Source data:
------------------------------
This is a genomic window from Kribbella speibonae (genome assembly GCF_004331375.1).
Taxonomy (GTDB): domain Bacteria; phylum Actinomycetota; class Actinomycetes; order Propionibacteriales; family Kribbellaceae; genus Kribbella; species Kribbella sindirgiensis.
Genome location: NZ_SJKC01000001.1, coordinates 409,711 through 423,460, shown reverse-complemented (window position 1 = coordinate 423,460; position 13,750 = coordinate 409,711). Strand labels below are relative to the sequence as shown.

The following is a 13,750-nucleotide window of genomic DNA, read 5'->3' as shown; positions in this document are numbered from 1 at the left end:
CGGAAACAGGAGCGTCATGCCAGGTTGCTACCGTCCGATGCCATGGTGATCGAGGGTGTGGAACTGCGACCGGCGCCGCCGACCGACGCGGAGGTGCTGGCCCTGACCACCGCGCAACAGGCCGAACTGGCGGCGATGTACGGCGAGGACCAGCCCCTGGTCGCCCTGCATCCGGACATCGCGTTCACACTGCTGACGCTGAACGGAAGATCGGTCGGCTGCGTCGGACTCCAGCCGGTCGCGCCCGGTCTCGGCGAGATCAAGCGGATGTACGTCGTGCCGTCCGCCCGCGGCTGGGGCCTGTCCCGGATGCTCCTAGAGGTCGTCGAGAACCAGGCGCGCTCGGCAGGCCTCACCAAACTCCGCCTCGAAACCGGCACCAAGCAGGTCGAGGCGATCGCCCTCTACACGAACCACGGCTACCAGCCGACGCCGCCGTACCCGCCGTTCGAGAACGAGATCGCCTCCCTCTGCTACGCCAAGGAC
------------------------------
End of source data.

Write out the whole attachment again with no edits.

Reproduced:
This is a genomic window from Kribbella speibonae (genome assembly GCF_004331375.1).
Taxonomy (GTDB): domain Bacteria; phylum Actinomycetota; class Actinomycetes; order Propionibacteriales; family Kribbellaceae; genus Kribbella; species Kribbella sindirgiensis.
Genome location: NZ_SJKC01000001.1, coordinates 409,711 through 423,460, shown reverse-complemented (window position 1 = coordinate 423,460; position 13,750 = coordinate 409,711). Strand labels below are relative to the sequence as shown.

The following is a 13,750-nucleotide window of genomic DNA, read 5'->3' as shown; positions in this document are numbered from 1 at the left end:
CGGAAACAGGAGCGTCATGCCAGGTTGCTACCGTCCGATGCCATGGTGATCGAGGGTGTGGAACTGCGACCGGCGCCGCCGACCGACGCGGAGGTGCTGGCCCTGACCACCGCGCAACAGGCCGAACTGGCGGCGATGTACGGCGAGGACCAGCCCCTGGTCGCCCTGCATCCGGACATCGCGTTCACACTGCTGACGCTGAACGGAAGATCGGTCGGCTGCGTCGGACTCCAGCCGGTCGCGCCCGGTCTCGGCGAGATCAAGCGGATGTACGTCGTGCCGTCCGCCCGCGGCTGGGGCCTGTCCCGGATGCTCCTAGAGGTCGTCGAGAACCAGGCGCGCTCGGCAGGCCTCACCAAACTCCGCCTCGAAACCGGCACCAAGCAGGTCGAGGCGATCGCCCTCTACACGAACCACGGCTACCAGCCGACGCCGCCGTACCCGCCGTTCGAGAACGAGATCGCCTCCCTCTGCTACGCCAAGGAC